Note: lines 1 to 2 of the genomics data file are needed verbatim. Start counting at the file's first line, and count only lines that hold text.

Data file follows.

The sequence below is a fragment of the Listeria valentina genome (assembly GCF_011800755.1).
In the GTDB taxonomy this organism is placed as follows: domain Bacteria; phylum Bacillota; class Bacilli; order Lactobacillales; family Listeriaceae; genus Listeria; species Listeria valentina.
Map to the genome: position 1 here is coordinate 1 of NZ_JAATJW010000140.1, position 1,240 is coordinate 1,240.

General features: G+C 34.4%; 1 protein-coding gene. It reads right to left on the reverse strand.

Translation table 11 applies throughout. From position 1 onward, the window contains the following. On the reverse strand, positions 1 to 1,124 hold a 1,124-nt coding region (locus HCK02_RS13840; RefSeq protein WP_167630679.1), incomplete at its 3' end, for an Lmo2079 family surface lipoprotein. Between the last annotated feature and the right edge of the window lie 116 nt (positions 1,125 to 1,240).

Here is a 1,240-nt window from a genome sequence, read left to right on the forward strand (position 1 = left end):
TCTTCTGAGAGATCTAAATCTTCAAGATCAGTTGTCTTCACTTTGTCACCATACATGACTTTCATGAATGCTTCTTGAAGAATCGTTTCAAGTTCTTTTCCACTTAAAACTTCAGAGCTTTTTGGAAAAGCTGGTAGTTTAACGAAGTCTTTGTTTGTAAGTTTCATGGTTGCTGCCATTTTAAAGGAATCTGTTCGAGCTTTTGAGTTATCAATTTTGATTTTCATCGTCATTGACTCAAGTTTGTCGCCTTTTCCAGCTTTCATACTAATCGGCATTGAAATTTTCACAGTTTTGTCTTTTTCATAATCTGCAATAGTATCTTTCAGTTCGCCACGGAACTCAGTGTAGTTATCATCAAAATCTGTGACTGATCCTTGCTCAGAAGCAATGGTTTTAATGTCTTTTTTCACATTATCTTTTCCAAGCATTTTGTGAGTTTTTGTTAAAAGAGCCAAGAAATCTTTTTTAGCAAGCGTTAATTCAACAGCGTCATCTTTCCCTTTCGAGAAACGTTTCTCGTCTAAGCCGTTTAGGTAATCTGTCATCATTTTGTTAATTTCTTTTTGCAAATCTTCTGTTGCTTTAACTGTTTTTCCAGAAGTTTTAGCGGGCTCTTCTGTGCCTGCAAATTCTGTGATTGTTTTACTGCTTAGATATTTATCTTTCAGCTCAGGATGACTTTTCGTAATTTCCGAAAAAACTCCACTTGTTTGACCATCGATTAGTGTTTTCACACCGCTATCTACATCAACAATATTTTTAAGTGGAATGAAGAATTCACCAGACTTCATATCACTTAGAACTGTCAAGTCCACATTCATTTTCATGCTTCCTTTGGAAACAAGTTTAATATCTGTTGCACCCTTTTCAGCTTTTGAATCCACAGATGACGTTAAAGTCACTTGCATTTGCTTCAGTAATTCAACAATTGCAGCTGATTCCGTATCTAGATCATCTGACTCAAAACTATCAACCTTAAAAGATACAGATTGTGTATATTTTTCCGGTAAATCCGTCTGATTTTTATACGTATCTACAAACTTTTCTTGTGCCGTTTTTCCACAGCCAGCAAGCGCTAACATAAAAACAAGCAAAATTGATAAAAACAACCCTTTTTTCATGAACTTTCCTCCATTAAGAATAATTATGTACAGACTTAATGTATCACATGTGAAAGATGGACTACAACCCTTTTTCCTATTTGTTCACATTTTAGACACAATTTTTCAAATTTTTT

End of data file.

The sequence below is a fragment of the Listeria valentina genome (assembly GCF_011800755.1).
In the GTDB taxonomy this organism is placed as follows: domain Bacteria; phylum Bacillota; class Bacilli; order Lactobacillales; family Listeriaceae; genus Listeria; species Listeria valentina.